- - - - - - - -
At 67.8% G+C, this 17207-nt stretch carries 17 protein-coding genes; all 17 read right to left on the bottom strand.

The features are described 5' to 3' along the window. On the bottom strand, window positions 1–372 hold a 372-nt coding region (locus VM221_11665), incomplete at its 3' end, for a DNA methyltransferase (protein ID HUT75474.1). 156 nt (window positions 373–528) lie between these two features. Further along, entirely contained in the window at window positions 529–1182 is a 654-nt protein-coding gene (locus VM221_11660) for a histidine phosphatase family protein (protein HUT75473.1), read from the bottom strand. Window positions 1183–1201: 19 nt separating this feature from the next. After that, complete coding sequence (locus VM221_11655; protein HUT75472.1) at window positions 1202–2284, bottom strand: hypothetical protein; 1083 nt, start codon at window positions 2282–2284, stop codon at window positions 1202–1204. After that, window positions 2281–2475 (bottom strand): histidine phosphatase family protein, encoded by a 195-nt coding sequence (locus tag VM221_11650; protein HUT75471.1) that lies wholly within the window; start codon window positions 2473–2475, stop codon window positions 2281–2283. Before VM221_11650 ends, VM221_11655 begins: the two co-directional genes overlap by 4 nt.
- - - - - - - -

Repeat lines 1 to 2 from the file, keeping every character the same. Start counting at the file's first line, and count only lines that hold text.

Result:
At 67.8% G+C, this 17207-nt stretch carries 17 protein-coding genes; all 17 read right to left on the bottom strand.

The features are described 5' to 3' along the window. On the bottom strand, window positions 1–372 hold a 372-nt coding region (locus VM221_11665), incomplete at its 3' end, for a DNA methyltransferase (protein ID HUT75474.1). 156 nt (window positions 373–528) lie between these two features. Further along, entirely contained in the window at window positions 529–1182 is a 654-nt protein-coding gene (locus VM221_11660) for a histidine phosphatase family protein (protein HUT75473.1), read from the bottom strand. Window positions 1183–1201: 19 nt separating this feature from the next. After that, complete coding sequence (locus VM221_11655; protein HUT75472.1) at window positions 1202–2284, bottom strand: hypothetical protein; 1083 nt, start codon at window positions 2282–2284, stop codon at window positions 1202–1204. After that, window positions 2281–2475 (bottom strand): histidine phosphatase family protein, encoded by a 195-nt coding sequence (locus tag VM221_11650; protein HUT75471.1) that lies wholly within the window; start codon window positions 2473–2475, stop codon window positions 2281–2283. Before VM221_11650 ends, VM221_11655 begins: the two co-directional genes overlap by 4 nt.